Far from being a rarity, virtually every bill, every nominee for Senate confirmation and every routine procedural motion is now subject to a Republican filibuster. Under the circumstances, it is no wonder that Washington is gridlocked: legislating has now become war minus the shooting, something one could have observed 80 years ago in the Reichstag of the Weimar Republic. As Hannah Arendt observed, a disciplined minority of totalitarians can use the instruments of democratic government to undermine democracy itself.
John P. Judis sums up the modern GOP this way:"Over the last four decades, the Republican Party has transformed from a loyal opposition into an insurrectionary party that flouts the law when it is in the majority and threatens disorder when it is the minority. It is the party of Watergate and Iran-Contra, but also of the government shutdown in 1995 and the impeachment trial of 1999. If there is an earlier American precedent for today's Republican Party, it is the antebellum Southern Democrats of John Calhoun who threatened to nullify, or disregard, federal legislation they objected to and who later led the fight to secede from the union over slavery."A couple of years ago, a Republican committee staff director told me candidly (and proudly) what the method was to all this obstruction and disruption. Should Republicans succeed in obstructing the Senate from doing its job, it would further lower Congress's generic favorability rating among the American people. By sabotaging the reputation of an institution of government, the party that is programmatically against government would come out the relative winner.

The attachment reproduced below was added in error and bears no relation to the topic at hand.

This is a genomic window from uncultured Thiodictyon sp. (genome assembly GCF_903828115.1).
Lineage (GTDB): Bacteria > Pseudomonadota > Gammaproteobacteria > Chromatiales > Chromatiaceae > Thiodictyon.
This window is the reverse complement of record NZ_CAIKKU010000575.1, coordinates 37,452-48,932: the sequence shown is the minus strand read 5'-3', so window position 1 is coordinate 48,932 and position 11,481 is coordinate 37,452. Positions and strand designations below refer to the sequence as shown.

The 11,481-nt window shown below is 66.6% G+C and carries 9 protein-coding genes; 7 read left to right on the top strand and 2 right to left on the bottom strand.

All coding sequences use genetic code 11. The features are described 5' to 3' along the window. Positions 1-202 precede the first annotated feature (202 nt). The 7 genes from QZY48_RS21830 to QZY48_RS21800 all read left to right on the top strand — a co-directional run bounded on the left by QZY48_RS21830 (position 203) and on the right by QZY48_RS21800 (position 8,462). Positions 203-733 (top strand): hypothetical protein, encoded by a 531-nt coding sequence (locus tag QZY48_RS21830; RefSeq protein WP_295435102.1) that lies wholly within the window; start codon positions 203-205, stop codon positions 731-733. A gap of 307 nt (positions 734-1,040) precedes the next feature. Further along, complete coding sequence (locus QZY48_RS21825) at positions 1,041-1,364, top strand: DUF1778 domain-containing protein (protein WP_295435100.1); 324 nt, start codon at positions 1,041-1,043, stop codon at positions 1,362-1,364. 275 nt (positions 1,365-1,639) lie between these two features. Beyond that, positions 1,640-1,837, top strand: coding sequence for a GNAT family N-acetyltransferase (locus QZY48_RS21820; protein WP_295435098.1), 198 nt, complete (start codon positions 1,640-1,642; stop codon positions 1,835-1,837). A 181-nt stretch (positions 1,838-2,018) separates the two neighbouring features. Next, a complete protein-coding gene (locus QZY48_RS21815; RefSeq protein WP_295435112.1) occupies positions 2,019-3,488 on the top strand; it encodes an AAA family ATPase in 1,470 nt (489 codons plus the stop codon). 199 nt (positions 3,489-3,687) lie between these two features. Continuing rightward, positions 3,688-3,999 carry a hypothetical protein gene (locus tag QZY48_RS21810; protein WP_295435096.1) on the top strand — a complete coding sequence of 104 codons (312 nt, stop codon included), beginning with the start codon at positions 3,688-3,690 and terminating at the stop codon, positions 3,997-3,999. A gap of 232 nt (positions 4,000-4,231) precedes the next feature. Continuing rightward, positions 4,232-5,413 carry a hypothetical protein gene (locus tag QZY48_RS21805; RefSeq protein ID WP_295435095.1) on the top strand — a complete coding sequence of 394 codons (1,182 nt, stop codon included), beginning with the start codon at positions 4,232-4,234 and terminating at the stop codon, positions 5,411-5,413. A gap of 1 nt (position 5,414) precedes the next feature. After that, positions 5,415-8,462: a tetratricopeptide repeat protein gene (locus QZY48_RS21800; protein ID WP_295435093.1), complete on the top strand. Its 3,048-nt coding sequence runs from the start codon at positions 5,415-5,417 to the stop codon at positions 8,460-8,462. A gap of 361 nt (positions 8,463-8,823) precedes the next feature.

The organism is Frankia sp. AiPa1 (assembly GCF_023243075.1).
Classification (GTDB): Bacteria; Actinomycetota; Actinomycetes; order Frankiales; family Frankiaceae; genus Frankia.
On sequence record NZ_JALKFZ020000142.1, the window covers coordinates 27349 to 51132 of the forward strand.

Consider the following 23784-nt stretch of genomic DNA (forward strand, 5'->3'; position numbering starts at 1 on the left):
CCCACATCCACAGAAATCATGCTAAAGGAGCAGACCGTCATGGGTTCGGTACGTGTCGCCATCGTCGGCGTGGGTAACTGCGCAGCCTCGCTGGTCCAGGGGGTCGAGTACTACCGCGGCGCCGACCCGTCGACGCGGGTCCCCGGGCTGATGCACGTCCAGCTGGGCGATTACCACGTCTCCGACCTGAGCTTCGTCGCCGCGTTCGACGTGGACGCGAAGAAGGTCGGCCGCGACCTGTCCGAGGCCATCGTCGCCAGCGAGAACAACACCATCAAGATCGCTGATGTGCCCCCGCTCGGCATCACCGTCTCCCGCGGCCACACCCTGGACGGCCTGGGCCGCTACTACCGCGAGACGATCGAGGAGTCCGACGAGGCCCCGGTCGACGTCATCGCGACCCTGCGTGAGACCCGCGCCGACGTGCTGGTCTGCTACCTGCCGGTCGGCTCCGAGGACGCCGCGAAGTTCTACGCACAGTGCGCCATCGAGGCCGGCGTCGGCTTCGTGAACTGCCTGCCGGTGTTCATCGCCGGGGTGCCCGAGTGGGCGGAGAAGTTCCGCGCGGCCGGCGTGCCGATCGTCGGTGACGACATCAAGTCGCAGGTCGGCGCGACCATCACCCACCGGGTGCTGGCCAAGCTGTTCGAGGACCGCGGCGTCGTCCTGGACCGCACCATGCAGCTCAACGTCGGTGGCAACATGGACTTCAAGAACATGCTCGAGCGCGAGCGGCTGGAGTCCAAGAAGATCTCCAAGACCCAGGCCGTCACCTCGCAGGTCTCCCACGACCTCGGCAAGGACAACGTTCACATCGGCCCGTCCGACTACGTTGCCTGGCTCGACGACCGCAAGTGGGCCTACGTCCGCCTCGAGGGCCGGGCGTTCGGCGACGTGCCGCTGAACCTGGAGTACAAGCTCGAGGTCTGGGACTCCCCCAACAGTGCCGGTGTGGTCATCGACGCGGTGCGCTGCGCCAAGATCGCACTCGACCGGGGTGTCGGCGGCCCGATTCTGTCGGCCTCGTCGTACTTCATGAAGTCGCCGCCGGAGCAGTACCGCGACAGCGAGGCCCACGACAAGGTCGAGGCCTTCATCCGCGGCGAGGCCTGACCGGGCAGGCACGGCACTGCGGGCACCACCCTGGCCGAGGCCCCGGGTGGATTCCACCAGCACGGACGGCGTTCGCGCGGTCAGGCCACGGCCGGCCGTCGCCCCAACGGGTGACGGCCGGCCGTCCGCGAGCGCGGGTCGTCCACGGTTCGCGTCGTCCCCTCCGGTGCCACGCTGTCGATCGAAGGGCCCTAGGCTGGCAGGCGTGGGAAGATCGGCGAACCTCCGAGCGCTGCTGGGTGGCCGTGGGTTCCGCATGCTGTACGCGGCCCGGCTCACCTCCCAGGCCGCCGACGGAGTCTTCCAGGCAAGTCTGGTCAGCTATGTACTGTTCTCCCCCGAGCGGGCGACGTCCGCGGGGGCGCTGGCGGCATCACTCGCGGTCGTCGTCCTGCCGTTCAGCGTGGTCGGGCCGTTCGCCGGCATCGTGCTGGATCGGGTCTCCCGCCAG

A deeply cynical tactic, to be sure, but a psychologically insightful one that plays on the weaknesses both of the voting public and the news media. There are tens of millions of low-information voters who hardly know which party controls which branch of government, let alone which party is pursuing a particular legislative tactic. These voters' confusion over who did what allows them to form the conclusion that "they are all crooks," and that "government is no good," further leading them to think, "a plague on both your houses" and "the parties are like two kids in a school yard." This ill-informed public cynicism, in its turn, further intensifies the long-term decline in public trust in government that has been taking place since the early 1960s - a distrust that has been stoked by Republican rhetoric at every turn ("Government is the problem," declared Ronald Reagan in 1980).